I think that this patient was somewhat interested in her oral health as treatment progressed. One thing that really bothered me during treatment was that I found four carious lesions and C.K. had just been to the dentist to have X-rays taken about three months prior. When I asked her, she said that the dentist did not tell her about the cavities. I also noticed that the crown that she had on tooth #30 was ill-fitted and it was causing the gingiva in that area to become very inflamed, flaccid and puffy. I was pleased to learn that since that particular visit, the patient has changed dentists.
This patient’s gingival tissue improved as treatment progressed. Initially, the gingiva had red, rolled margins, was inflamed, whitish and soft. By the patient’s final visit, the gingiva was more pink, firmer and more resilient as well as less inflamed.
There were no additional interventions developed with the patient as the treatment progressed.
I think that with the use of a stronger anesthetic and more time (with a modified treatment plan to include more visits) that I could have had a more successful experience with this patient. It is possible that the next time that she returns for a cleaning, she will be a little more comfortable now that she knows what to expect.
Reflecting on my clinical treatment and faculty feedback, I think that the most positive experience for me was that since I was treating a family member, I felt good about being able to provide them with a service that is so essential to their overall health. Additionally, since I recognized the presence of caries and identified an ill-fitting crown, I was able to recommend that the patient find a new dentist. When the patient went to the dentist, she contacted me to let me know that my findings were correct. She did in fact have the caries and the crown has to be removed, to be replaced with an implant. It was immensely satisfying to have a patient confirm my findings with a dentist. I think that the patient will have more trust in my abilities and knowledge going forward.
Reflecting on my clinical treatment and faculty feedback, my clinical weakness that occurred during this session was that I treated the patient too fast. I should have increased the number of visits for this patient to ease their anxiety. I also struggled somewhat with instrumentation because this patient had a very small mouth. Because she was also very sensitive, moved around a lot and preferred to expectorate into a napkin instead of using suction or the sink, it was more difficult to treat her.
My homecare plan was somewhat successful because the patient did practice the Modified Bass toothbrushing method and the anterior facial teeth exhibited much less plaque when her follow-up plaque score was taken. However, I should have had the patient incorporate the use of a child-sized toothbrush during the first visit when I demonstrated toothbrushing. I think that she would have embraced the whole experience much better. Regarding flossing, this patient is very used to floss gliders. She finds them easier to use than traditional floss. I explained to the patient that this type of floss is straight, so it only allows for an “up and down” motion while traditional floss can be curved to accommodate the anatomy of the teeth. However, if she is frustrated, I told her that she should continue to use the floss gliders instead of not flossing at all.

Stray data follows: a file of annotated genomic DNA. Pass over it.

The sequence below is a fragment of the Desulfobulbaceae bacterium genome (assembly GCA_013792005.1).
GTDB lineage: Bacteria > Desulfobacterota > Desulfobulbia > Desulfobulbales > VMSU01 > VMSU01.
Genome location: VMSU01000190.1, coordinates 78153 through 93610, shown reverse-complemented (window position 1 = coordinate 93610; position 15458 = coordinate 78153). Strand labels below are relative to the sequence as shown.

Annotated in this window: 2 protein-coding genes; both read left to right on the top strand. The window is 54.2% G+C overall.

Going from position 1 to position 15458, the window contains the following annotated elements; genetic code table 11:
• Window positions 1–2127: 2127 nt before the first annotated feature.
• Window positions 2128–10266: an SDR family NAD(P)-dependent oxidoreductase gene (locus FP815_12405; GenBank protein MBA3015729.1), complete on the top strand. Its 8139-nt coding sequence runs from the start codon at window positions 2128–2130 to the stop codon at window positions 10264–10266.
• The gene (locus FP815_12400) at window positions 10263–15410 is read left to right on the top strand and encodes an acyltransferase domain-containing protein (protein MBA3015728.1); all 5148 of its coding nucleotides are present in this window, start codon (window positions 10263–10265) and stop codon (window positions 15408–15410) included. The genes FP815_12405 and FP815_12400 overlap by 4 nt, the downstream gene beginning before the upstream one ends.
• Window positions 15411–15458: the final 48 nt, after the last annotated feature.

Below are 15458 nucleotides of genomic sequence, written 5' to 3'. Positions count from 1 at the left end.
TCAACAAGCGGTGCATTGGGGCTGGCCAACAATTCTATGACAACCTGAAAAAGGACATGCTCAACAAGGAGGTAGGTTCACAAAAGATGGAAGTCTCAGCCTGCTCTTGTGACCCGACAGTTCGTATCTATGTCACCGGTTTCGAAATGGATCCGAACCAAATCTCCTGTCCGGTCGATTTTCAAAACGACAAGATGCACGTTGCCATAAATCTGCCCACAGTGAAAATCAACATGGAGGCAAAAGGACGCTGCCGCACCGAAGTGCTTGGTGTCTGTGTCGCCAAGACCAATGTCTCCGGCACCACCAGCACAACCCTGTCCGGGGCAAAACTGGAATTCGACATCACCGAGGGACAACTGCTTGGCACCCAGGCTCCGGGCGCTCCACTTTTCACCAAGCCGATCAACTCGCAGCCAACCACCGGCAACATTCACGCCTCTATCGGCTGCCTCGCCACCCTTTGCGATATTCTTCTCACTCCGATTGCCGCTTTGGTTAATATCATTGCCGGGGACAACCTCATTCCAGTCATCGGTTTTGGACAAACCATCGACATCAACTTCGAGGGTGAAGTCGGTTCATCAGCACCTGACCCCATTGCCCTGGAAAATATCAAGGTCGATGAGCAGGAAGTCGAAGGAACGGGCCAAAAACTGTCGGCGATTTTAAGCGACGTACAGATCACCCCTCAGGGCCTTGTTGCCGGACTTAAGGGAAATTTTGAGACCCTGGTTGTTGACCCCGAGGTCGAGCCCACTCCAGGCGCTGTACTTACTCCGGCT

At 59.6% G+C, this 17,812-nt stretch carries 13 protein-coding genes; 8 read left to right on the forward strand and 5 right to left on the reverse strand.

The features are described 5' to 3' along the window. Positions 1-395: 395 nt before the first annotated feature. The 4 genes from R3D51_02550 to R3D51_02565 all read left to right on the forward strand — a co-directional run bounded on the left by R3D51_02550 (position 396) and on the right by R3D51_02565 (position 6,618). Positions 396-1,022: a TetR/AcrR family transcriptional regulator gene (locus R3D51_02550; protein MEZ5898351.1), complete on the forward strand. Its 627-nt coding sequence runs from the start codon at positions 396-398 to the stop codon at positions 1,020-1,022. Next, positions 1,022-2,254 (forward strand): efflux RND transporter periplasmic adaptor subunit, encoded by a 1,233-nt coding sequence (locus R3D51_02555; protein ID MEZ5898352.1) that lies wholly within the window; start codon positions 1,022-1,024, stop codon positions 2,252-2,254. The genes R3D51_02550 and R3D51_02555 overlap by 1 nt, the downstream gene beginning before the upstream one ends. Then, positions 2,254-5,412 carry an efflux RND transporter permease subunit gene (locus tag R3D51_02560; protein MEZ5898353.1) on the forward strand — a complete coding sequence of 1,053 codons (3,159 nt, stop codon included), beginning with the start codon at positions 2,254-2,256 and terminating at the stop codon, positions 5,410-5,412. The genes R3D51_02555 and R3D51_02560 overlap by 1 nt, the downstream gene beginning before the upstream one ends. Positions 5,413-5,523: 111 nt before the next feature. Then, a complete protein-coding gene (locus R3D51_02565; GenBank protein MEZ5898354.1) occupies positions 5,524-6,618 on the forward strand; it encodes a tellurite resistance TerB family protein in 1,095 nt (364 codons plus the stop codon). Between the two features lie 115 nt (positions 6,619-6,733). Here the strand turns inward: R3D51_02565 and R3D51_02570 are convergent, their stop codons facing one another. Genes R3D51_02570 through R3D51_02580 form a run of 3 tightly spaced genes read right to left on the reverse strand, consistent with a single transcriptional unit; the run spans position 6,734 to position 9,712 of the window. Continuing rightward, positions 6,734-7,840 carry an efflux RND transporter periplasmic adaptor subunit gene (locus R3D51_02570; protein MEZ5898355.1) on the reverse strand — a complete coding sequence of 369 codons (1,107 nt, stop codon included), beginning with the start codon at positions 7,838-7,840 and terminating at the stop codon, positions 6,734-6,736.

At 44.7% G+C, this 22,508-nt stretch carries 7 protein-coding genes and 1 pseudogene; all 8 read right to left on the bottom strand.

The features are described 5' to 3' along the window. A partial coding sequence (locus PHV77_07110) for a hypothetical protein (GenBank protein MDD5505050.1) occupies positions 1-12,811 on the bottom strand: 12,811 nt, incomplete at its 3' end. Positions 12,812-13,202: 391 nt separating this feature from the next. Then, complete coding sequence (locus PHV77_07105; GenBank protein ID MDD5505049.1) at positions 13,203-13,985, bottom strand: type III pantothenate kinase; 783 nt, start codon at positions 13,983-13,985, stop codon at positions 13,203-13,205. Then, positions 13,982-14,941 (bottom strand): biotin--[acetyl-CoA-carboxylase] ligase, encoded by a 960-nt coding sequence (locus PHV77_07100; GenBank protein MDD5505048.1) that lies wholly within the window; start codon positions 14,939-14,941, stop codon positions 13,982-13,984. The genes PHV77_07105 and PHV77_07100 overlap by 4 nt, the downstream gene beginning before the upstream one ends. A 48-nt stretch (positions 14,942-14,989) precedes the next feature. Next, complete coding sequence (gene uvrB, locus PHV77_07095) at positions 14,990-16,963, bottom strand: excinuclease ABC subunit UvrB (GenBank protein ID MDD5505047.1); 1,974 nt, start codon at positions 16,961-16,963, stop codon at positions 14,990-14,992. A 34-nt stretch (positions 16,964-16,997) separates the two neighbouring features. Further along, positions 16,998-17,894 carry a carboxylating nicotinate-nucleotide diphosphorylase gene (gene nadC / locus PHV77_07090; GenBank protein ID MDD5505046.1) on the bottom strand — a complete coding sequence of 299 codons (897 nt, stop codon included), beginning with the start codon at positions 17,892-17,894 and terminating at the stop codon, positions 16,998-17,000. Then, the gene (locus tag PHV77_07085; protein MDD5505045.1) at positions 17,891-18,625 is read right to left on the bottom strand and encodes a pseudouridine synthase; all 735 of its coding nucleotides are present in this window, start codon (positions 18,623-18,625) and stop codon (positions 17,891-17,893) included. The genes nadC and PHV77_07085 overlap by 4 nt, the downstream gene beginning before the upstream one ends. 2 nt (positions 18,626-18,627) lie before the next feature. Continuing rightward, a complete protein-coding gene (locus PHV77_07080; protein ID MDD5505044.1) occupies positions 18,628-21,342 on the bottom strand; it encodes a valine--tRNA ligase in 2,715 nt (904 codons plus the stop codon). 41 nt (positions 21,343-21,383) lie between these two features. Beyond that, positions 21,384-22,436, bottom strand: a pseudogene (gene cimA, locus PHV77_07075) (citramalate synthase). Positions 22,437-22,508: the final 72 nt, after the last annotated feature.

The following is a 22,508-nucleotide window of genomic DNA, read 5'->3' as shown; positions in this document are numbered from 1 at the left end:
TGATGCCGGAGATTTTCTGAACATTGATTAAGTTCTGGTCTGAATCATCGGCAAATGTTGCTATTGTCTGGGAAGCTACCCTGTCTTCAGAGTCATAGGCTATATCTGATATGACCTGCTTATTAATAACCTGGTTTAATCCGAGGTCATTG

My stated outcomes were somewhat achieved because the patient’s plaque score went from poor to fair. The facial areas of her teeth exhibited reduced plaque. However, the lingual of her posterior teeth were still plaque-retentive. Using a smaller brush head should be able to improve this.
Using the gingival flipcharts in clinic to explain to the patient what plaque and biofilm are and how they can affect dental health was very effective with this patient. She was very curious and asked a lot of questions. Using the TRACE solution to color the areas that were plaque-retentive also worked very well with this patient. She wanted to see all of her teeth and noted where she was retaining the most plaque. My toothbrush recommendation did not initially work, which I modified at a later visit.
I was able to motivate my patient by discussing the active occlusal carious lesions present in her mouth. I explained to her that she had to concentrate on brushing these areas more, because this is where bacteria were building up. Using the analogy of bacteria invading, settling and creating a community amongst her teeth and gums also seemed to work when explaining to the patient how plaque leads to calculus. I really think that after this patient incorporates using a smaller brush head, she will find it much easier to practice good oral hygiene habits, especially in the posterior areas of her mouth.